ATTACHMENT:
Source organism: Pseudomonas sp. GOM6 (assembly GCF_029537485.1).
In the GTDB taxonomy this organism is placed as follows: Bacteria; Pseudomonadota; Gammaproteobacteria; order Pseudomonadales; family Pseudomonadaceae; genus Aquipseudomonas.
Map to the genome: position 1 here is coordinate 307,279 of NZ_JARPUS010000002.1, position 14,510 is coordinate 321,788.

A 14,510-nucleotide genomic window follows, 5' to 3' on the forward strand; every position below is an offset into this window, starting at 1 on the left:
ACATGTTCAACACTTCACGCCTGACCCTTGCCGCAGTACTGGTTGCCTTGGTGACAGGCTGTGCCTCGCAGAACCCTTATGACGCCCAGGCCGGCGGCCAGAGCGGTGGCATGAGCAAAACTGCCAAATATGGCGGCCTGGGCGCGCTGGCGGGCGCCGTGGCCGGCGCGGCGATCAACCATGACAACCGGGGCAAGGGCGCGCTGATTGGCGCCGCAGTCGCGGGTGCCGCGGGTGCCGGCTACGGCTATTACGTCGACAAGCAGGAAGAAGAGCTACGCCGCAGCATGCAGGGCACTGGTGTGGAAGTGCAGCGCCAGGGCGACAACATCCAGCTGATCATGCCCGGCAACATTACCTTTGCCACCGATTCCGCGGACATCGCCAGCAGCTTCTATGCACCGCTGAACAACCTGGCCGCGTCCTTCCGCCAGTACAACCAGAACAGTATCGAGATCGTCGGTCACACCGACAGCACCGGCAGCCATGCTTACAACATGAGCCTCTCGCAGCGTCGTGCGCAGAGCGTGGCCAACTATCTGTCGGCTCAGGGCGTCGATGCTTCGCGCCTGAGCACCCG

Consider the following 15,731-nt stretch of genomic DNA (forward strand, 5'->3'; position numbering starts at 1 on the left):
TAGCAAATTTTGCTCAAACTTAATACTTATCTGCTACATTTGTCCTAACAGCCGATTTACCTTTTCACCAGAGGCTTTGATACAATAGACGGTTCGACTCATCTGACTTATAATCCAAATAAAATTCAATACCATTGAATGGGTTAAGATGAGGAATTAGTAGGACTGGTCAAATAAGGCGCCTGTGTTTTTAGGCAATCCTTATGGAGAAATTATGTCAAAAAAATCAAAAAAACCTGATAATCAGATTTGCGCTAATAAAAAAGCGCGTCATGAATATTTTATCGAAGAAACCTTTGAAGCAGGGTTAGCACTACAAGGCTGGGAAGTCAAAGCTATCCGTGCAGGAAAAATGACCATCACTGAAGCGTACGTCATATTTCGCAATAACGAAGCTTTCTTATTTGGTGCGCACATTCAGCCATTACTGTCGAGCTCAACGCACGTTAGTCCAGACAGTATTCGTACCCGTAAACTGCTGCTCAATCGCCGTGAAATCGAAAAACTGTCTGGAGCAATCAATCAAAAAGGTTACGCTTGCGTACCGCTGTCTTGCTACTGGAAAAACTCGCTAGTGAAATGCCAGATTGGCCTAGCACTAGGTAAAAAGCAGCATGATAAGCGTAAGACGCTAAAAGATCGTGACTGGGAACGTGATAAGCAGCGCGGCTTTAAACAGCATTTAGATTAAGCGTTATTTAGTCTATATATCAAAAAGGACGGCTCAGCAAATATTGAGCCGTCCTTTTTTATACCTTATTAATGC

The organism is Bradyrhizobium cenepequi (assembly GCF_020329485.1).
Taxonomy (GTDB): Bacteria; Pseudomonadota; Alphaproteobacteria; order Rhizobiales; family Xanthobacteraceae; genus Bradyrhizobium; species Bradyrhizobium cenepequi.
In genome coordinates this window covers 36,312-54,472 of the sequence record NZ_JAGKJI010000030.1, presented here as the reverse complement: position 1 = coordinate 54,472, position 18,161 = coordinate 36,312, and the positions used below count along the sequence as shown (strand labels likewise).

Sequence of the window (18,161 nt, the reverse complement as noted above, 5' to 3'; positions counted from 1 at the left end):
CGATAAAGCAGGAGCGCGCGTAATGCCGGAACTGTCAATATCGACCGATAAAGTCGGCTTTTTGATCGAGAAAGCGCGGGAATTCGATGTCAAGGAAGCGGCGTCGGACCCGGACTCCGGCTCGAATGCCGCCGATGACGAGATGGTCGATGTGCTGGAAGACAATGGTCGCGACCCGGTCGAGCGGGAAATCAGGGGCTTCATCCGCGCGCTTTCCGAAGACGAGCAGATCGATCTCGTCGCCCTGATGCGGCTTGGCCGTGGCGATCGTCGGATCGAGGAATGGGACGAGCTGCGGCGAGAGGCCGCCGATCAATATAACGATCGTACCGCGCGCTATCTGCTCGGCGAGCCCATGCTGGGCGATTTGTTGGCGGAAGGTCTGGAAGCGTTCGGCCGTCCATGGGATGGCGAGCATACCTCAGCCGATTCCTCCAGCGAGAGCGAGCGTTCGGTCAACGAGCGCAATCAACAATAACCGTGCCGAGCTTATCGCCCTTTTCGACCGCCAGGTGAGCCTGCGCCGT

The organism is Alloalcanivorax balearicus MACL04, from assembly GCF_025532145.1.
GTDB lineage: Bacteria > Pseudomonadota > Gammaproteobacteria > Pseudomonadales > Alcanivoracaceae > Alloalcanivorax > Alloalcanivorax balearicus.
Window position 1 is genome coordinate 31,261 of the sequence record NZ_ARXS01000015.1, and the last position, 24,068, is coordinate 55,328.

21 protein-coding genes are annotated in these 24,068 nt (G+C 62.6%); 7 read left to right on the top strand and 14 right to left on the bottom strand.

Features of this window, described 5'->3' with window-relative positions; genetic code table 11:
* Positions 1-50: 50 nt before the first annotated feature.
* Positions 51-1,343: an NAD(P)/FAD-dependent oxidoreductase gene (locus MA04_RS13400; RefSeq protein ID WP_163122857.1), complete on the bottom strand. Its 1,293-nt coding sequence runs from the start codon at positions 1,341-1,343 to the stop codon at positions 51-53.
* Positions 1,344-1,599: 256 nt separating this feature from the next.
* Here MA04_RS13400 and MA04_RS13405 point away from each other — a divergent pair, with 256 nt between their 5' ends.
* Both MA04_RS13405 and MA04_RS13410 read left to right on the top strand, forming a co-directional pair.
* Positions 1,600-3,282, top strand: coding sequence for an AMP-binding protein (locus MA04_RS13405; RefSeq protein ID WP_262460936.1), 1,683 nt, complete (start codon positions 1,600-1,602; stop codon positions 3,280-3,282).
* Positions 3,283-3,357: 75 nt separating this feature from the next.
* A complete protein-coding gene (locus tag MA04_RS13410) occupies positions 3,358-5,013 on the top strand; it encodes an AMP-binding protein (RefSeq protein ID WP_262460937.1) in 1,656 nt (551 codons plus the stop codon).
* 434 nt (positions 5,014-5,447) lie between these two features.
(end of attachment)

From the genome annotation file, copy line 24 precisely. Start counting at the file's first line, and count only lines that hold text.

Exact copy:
* Positions 3,283-3,357: 75 nt separating this feature from the next.